This past week, I made a few splurges on items that I have been wanting for awhile. If you been following our journey this year you may have noticed that I have a little bit of an addiction to coffee. In a good way, or that’s what I keep telling myself. 🙂 I decided to buy a Chemex and a Red Rooster Coffee Grinder, and then on top of that I forgot that I had ordered two Poler Stuff “The Cyclops Mugs” that just so happened to be delivered the same day. Yep, thats right! All of my coffee beans had aligned. It was a glorious day! If you have never had a Chemex/pour over before it’s a lot cleaner cup of coffee. Without sounding to snooty I have found that I can really taste all the notes that the roaster lists on the packaging. I highly recommend trying one the next time you are in your local coffee shop. Here is a little bit of my process and some pro tips from my maiden voyage with my new toys.
Pro Tip #1 – “The Ways of Mr. Miyagi”
Make sure you have all your beans in a row, so you are not fumbling around trying to do everything at once. Making coffee is suppose to be enjoyable, when you figure this out it will start tasting better…I guarantee!
Pro Tip #2 – “Grandpa’s Golden Rule”
Measure twice and grind once…I think that’s how the saying goes. The right amount of beans to water ratio is crucial, if this is off your the flavor of coffee is going to taste bitter or taste like colored water.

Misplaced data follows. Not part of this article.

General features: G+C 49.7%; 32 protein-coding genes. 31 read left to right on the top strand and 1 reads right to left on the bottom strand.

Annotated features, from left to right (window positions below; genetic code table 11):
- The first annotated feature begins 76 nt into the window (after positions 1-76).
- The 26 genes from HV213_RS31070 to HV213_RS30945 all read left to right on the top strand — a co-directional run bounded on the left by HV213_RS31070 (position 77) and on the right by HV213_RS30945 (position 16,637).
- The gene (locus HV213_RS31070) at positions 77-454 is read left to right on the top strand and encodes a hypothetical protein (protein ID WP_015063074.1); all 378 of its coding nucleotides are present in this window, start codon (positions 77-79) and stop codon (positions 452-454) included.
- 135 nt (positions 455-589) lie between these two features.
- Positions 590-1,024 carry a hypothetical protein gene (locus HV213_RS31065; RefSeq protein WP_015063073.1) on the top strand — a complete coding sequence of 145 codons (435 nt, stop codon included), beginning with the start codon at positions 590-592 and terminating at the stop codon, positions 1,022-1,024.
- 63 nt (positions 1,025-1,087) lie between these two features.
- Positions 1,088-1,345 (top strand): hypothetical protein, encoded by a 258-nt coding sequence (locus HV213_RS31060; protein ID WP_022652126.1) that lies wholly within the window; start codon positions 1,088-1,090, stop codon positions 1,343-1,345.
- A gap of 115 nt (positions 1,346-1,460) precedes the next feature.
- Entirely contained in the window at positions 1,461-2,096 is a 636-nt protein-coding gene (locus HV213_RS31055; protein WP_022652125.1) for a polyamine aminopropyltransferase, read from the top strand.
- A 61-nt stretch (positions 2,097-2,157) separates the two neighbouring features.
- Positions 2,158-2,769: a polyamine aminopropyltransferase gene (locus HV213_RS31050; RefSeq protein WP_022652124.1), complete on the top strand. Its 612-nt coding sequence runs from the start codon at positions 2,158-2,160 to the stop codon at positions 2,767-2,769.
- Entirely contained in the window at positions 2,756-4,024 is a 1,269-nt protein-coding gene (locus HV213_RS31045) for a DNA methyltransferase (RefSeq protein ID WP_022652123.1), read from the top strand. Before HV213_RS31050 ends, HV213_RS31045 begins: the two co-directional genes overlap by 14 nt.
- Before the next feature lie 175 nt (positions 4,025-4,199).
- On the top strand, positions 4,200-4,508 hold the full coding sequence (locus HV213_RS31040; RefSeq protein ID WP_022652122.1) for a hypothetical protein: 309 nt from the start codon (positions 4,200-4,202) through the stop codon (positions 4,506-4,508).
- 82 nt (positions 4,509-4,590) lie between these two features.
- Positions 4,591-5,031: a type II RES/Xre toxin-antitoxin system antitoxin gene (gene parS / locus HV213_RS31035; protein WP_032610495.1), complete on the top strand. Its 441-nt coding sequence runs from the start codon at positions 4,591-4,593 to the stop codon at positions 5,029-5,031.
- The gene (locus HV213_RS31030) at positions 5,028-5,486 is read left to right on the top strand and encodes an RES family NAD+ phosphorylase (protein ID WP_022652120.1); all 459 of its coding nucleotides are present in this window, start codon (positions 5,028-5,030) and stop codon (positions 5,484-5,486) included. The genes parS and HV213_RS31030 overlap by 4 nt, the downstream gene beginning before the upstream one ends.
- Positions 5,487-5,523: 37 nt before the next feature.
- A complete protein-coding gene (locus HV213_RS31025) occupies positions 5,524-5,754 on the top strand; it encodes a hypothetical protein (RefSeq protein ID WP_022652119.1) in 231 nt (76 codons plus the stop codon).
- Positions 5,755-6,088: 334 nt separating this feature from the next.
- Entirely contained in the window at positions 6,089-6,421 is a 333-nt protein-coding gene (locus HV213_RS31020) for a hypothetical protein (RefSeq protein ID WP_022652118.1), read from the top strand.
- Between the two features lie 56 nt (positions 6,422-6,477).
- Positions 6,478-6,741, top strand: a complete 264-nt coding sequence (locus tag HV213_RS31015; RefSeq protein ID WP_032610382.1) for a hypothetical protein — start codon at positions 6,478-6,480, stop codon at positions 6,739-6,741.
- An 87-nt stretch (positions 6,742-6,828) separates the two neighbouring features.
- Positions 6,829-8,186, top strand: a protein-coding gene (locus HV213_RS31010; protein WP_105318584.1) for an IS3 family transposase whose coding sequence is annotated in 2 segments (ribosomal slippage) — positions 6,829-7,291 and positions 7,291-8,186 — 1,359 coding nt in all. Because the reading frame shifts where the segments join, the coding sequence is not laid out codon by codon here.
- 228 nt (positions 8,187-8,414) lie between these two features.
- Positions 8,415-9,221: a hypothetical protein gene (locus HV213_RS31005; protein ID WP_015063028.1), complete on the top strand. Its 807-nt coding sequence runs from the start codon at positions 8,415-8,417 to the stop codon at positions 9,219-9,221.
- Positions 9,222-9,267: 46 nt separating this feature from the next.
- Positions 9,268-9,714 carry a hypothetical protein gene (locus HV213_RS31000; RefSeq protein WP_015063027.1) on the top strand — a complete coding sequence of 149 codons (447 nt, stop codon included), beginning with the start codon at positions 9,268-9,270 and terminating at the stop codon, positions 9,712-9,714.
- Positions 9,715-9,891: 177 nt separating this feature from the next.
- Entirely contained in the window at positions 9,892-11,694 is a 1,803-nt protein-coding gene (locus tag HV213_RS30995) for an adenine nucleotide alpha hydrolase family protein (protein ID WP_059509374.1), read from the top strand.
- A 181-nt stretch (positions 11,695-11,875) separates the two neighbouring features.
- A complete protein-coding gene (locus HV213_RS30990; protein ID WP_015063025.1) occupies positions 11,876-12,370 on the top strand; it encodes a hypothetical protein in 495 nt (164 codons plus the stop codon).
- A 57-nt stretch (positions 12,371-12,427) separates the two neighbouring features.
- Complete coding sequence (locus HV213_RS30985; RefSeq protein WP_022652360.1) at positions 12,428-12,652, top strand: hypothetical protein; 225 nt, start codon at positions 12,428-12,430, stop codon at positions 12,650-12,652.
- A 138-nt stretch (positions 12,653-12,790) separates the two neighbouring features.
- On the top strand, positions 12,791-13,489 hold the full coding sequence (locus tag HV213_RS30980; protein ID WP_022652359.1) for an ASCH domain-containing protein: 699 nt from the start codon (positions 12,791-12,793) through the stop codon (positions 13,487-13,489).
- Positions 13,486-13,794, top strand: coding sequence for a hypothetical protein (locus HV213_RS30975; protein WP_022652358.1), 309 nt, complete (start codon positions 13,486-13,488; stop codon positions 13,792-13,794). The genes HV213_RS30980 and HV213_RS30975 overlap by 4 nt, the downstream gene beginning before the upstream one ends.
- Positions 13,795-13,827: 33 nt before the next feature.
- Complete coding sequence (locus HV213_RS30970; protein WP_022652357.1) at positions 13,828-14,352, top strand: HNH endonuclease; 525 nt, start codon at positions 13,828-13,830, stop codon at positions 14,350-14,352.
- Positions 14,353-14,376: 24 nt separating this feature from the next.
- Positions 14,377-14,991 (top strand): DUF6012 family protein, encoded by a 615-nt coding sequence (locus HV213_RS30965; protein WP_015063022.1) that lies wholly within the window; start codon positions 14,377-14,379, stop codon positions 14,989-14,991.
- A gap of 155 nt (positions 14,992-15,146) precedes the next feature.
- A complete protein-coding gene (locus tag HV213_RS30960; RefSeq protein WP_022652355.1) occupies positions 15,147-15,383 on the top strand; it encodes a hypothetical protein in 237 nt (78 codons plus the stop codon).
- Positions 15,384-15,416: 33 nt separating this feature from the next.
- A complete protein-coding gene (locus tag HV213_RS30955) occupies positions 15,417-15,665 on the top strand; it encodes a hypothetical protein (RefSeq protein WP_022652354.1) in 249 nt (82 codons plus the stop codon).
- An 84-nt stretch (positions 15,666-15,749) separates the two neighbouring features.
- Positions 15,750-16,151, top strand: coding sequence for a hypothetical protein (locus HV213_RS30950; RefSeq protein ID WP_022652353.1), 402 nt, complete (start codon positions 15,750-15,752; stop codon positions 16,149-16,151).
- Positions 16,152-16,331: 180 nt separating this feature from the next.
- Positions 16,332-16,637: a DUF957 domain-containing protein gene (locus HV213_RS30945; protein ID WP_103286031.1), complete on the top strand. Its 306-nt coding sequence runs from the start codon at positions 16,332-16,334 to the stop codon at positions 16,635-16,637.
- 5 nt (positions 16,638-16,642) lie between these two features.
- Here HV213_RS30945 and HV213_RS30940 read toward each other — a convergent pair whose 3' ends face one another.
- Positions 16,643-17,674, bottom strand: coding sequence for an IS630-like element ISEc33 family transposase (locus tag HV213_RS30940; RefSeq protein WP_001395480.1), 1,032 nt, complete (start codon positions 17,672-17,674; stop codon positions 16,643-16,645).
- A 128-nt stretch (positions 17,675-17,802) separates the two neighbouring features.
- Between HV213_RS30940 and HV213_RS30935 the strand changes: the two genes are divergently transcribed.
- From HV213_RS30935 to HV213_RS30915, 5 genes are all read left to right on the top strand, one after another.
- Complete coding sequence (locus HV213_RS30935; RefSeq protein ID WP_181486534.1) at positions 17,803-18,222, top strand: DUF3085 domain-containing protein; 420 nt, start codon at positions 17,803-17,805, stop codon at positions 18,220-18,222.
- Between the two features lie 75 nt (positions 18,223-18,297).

Pro Tip #3 – “50/50”
It’s a type of skateboarding grind, I’m getting back to my roots. The grind is a make or break moment, if it is to fine the water takes too long to pass through the filter and over brews the coffee leaving the coffee very bitter. If the grind is too coarse you have the opposite problem and the coffee is very thin because it has not brewed long enough. Just like the 50/50 grind you have to be evenly balanced with both trucks on the rail if not you go over the front or fall off the back.
Pro Tip #4 – “Sip, Slurp, and Act Like You Know Something!”
All three of these things will help you start to develop your palette for tasting new notes/flavors from different regions! Sipping allows the coffee to glide across your tongue while being naturally aerated by your breath. Slurping allows you to get a broader taste of the body and fullness of the coffee. The last one “Acting like you know what you are talking about” helps you discern different flavors from within the coffee. I like this one the best because no one can tell you how something tastes. There are guidelines of what categories different coffees fall into, but I like making up my own. For example, this week at work I thought our brew tasted like a refreshing orange Sunkist soda on a summers day, and one of my friends thought it tasted like trail mix with chocolate. So have fun and enjoy your next cup of coffee my young grasshopers.